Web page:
Jewish World Review Oct. 15, 2002 / 9 Mar-Cheshvan, 5763
Americans are pretty good at debating both sides of a question. During the welfare reform debate of the 1990s, everyone got a chance to urge his case -- and predict the outcome if his view did not prevail. What Americans don't do quite as well is look back to see who turned out to be right.
So let's recall that in 1996, when the Republican Congress sent three different welfare reform packages to President Clinton (he vetoed two before finally signing one), liberals made furious and dire predictions about what this would do to poor families and particularly to poor children. Former Sen. Daniel Patrick Moynihan, D-N.Y., and the Children's Defense Fund, among many others, argued passionately that welfare reform would result in millions of children being plunged into deeper misery than they were already suffering under the old system.
Opponents of reform always described themselves as "child advocates" or "activists for the poor." Republican reformers wore dull ties with their business suits, instead of the colorful child ties distributed by the Children's Defense Fund. They may not have teared up on the House floor urging their case, but those Republicans were the best thing to happen to poor children in more than a generation.
As Investor's Business Daily notes in a recent editorial, poverty among those 18 and younger declined from 22.7 percent in 1993 to 16.2 percent in 2000, with two-thirds of the decline happening between 1996 and 2000. Yes, there was an economic boom on, but the expansion of the 1980s, which was just as dramatic as that of the 1990s, did not result in such a dramatic drop in child poverty (3 percent). The difference? Welfare reform. Under the old system, many women with children chose the dole over a job because it was there. It was easy.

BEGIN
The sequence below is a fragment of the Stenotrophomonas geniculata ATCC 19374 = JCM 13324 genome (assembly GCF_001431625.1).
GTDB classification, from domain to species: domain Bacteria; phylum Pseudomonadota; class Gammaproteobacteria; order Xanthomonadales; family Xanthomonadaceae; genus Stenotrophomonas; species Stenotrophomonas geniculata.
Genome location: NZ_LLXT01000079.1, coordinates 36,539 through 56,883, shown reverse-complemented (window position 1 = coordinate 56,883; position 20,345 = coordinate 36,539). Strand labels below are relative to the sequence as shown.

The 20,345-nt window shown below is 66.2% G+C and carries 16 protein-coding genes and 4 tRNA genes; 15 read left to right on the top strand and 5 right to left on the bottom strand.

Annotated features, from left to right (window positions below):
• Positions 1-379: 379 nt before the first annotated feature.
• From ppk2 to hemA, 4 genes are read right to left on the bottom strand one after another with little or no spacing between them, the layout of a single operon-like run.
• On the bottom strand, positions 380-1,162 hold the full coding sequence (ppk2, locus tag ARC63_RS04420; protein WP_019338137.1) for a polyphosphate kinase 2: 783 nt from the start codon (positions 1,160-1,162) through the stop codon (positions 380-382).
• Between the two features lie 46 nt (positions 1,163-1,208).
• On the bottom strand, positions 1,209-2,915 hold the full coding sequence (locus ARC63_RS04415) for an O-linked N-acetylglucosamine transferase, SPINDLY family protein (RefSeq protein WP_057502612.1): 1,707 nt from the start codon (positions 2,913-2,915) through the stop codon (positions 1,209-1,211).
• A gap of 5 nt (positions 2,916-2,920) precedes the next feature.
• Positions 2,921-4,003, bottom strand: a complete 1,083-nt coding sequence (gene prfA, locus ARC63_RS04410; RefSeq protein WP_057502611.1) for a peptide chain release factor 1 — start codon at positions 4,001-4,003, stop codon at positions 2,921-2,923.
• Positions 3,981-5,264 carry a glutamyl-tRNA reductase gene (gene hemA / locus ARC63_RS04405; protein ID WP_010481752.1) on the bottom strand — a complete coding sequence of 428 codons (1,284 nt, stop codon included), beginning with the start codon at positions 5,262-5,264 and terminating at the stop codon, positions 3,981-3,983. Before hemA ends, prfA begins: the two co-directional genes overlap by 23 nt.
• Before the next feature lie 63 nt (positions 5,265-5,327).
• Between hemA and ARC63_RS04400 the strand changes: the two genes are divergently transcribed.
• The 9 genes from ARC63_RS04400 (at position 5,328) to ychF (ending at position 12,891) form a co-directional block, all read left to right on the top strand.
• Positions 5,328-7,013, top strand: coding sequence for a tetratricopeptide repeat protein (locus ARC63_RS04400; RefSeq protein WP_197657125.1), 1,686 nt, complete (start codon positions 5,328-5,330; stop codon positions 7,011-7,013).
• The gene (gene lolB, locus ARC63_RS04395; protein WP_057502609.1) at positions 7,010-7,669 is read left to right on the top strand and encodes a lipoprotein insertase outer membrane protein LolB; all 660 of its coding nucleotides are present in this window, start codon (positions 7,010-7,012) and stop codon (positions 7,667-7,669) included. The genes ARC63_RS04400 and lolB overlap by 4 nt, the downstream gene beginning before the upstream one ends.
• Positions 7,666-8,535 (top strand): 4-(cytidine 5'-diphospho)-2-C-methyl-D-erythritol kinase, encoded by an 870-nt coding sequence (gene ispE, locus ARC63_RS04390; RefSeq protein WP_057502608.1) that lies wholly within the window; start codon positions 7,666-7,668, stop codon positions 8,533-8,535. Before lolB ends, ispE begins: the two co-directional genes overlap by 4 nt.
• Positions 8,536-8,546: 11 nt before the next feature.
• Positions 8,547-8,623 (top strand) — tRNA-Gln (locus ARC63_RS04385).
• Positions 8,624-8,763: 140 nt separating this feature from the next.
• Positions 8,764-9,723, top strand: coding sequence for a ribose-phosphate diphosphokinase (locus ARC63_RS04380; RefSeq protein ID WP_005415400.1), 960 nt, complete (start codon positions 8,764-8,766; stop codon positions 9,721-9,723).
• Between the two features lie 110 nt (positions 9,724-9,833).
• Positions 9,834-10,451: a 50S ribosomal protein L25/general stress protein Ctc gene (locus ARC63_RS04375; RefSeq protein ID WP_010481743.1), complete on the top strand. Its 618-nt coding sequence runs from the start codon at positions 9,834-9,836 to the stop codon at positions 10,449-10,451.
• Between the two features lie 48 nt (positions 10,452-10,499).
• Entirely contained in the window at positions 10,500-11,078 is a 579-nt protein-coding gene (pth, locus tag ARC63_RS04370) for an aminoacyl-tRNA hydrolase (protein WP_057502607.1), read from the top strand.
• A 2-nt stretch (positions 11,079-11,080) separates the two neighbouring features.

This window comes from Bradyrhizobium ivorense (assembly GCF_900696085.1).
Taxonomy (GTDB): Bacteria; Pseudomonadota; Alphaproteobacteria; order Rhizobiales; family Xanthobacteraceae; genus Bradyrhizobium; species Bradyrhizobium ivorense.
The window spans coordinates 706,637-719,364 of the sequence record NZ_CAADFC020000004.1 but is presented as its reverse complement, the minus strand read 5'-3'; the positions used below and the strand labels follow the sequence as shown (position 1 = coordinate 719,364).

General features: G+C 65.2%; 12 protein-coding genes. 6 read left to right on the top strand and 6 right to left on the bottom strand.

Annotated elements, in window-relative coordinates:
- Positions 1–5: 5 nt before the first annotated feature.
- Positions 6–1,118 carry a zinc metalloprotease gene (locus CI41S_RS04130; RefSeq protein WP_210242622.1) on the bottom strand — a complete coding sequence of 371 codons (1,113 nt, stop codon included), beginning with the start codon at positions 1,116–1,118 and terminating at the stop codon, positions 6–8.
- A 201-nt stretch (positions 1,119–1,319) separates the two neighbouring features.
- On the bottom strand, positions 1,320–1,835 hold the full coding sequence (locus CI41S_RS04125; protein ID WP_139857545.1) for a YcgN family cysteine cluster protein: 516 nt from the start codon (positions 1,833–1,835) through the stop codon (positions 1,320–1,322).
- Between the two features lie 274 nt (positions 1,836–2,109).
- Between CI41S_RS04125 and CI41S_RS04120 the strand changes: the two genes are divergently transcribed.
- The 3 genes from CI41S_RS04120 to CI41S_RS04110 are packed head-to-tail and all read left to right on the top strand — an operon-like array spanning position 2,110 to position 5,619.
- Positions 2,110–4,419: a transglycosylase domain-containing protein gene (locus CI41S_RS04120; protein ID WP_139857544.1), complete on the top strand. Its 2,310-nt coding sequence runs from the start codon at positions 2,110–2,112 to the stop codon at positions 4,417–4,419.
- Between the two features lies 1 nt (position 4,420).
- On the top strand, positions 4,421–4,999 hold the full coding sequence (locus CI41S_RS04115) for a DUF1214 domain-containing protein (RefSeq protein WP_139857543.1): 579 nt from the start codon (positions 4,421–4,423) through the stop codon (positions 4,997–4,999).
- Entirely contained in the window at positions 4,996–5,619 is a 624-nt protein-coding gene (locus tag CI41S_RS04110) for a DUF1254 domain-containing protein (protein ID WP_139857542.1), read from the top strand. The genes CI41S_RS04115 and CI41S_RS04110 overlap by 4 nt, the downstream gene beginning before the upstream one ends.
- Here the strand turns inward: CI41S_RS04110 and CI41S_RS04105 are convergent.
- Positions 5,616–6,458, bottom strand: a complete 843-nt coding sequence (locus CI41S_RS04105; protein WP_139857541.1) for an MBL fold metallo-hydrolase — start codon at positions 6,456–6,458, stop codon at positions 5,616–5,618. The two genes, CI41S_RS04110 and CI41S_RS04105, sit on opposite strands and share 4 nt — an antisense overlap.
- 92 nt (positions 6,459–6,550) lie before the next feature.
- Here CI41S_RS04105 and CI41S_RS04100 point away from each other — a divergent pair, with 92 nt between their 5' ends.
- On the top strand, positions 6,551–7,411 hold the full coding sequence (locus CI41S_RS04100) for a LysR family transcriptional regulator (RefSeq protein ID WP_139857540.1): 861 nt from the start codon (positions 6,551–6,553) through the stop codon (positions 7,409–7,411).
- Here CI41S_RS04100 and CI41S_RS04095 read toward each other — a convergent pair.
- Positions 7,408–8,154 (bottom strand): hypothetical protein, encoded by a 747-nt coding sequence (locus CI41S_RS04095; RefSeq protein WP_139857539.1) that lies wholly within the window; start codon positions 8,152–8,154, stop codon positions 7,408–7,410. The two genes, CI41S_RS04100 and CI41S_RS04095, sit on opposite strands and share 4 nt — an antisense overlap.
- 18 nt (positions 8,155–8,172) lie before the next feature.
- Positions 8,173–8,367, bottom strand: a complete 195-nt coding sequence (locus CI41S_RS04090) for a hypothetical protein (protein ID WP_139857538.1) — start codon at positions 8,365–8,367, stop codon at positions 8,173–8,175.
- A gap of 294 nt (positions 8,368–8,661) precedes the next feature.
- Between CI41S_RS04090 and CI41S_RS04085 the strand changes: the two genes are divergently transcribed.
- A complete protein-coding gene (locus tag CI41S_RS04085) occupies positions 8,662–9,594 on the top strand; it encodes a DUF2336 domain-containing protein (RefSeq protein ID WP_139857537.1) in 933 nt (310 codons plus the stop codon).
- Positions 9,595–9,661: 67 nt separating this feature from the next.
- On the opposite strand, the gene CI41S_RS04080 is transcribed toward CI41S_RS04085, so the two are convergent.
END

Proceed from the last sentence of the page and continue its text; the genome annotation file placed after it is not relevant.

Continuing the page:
What about child poverty among those groups thought to be most in danger of destitution: blacks, Hispanics and children of single mothers? Poverty among each of these groups, reports Robert Rector of the Heritage Foundation, fell at least 11 percentage points. Among black children, the decline was steep. For more than a generation, the poverty rate for black children seemed to do little but climb. But following welfare reform in 1996, black child poverty dropped by a whopping 25 percent. And in 2001, recession or no recession, black child poverty reached its lowest level in American history (30.2 percent).
Prior to welfare reform, 14.7 million children lived in poverty. By 2001, according to recently released Census Bureau statistics, that figure had fallen to 11.7 million. That's still too high, of course. But it is hard to think of a more positive social policy result in such a short time. A number of worrying trends that had been exacerbated by the old welfare system have now been halted or reversed. Out-of-wedlock childbearing has stopped rising, and the percentage of black children living with their married parents has increased.
The story is similar, though not quite as dramatic, for whites, Hispanics and others.
Clearly, welfare reform is not the whole answer to the problem of poverty in America. There continue to be neighborhoods and groups (American Indians, for example, to whom we pay little attention) that are mired in long-term, deeply entrenched poverty that will yield only reluctantly, if at all, to policy changes. And, in defiance of national trends, some regions have stubbornly declined. Thus, a Washington Post story relates the news that "Poverty Deepens in District; More People, Areas Hurting ..."
Social scientists have much to chew over in these new data from the Census Bureau. It would be a terrible mistake to interpret these data as proving that poverty is no longer a problem in this nation. But what the data do prove -- conclusively -- is that the welfare reformers have been proved right and all Americans, but most particularly the poor, should be glad the Republicans achieved a majority in 1994.
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